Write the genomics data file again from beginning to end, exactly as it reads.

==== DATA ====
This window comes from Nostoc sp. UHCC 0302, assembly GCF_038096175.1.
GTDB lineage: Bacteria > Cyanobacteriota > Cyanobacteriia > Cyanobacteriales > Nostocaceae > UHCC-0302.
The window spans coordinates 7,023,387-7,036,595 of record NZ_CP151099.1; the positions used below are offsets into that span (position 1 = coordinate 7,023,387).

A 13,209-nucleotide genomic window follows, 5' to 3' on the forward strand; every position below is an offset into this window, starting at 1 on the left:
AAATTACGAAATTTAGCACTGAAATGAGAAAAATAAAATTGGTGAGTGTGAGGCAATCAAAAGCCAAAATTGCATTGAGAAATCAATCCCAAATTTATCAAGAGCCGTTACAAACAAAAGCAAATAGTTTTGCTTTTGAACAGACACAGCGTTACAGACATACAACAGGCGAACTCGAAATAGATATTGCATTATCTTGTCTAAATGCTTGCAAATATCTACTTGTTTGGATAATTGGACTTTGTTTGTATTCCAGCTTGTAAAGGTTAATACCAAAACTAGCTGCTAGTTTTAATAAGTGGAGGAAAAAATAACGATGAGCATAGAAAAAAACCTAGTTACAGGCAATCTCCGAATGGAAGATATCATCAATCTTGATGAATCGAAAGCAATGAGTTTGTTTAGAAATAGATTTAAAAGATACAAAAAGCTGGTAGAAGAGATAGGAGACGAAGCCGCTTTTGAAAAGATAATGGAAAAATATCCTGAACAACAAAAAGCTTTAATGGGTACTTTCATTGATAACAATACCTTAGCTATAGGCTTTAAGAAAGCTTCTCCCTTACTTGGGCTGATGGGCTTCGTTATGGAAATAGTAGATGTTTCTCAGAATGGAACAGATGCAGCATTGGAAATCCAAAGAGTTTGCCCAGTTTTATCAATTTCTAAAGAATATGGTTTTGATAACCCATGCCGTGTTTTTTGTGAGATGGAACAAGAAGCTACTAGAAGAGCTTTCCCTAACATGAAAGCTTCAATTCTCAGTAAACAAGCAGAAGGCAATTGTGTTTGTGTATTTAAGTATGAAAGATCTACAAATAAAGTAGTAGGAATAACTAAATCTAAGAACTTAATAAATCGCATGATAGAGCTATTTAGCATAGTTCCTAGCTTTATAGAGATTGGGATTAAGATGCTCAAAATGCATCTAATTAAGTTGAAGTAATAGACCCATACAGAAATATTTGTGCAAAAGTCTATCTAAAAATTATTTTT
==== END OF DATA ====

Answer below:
This window comes from Nostoc sp. UHCC 0302, assembly GCF_038096175.1.
GTDB lineage: Bacteria > Cyanobacteriota > Cyanobacteriia > Cyanobacteriales > Nostocaceae > UHCC-0302.
The window spans coordinates 7,023,387-7,036,595 of record NZ_CP151099.1; the positions used below are offsets into that span (position 1 = coordinate 7,023,387).

A 13,209-nucleotide genomic window follows, 5' to 3' on the forward strand; every position below is an offset into this window, starting at 1 on the left:
AAATTACGAAATTTAGCACTGAAATGAGAAAAATAAAATTGGTGAGTGTGAGGCAATCAAAAGCCAAAATTGCATTGAGAAATCAATCCCAAATTTATCAAGAGCCGTTACAAACAAAAGCAAATAGTTTTGCTTTTGAACAGACACAGCGTTACAGACATACAACAGGCGAACTCGAAATAGATATTGCATTATCTTGTCTAAATGCTTGCAAATATCTACTTGTTTGGATAATTGGACTTTGTTTGTATTCCAGCTTGTAAAGGTTAATACCAAAACTAGCTGCTAGTTTTAATAAGTGGAGGAAAAAATAACGATGAGCATAGAAAAAAACCTAGTTACAGGCAATCTCCGAATGGAAGATATCATCAATCTTGATGAATCGAAAGCAATGAGTTTGTTTAGAAATAGATTTAAAAGATACAAAAAGCTGGTAGAAGAGATAGGAGACGAAGCCGCTTTTGAAAAGATAATGGAAAAATATCCTGAACAACAAAAAGCTTTAATGGGTACTTTCATTGATAACAATACCTTAGCTATAGGCTTTAAGAAAGCTTCTCCCTTACTTGGGCTGATGGGCTTCGTTATGGAAATAGTAGATGTTTCTCAGAATGGAACAGATGCAGCATTGGAAATCCAAAGAGTTTGCCCAGTTTTATCAATTTCTAAAGAATATGGTTTTGATAACCCATGCCGTGTTTTTTGTGAGATGGAACAAGAAGCTACTAGAAGAGCTTTCCCTAACATGAAAGCTTCAATTCTCAGTAAACAAGCAGAAGGCAATTGTGTTTGTGTATTTAAGTATGAAAGATCTACAAATAAAGTAGTAGGAATAACTAAATCTAAGAACTTAATAAATCGCATGATAGAGCTATTTAGCATAGTTCCTAGCTTTATAGAGATTGGGATTAAGATGCTCAAAATGCATCTAATTAAGTTGAAGTAATAGACCCATACAGAAATATTTGTGCAAAAGTCTATCTAAAAATTATTTTT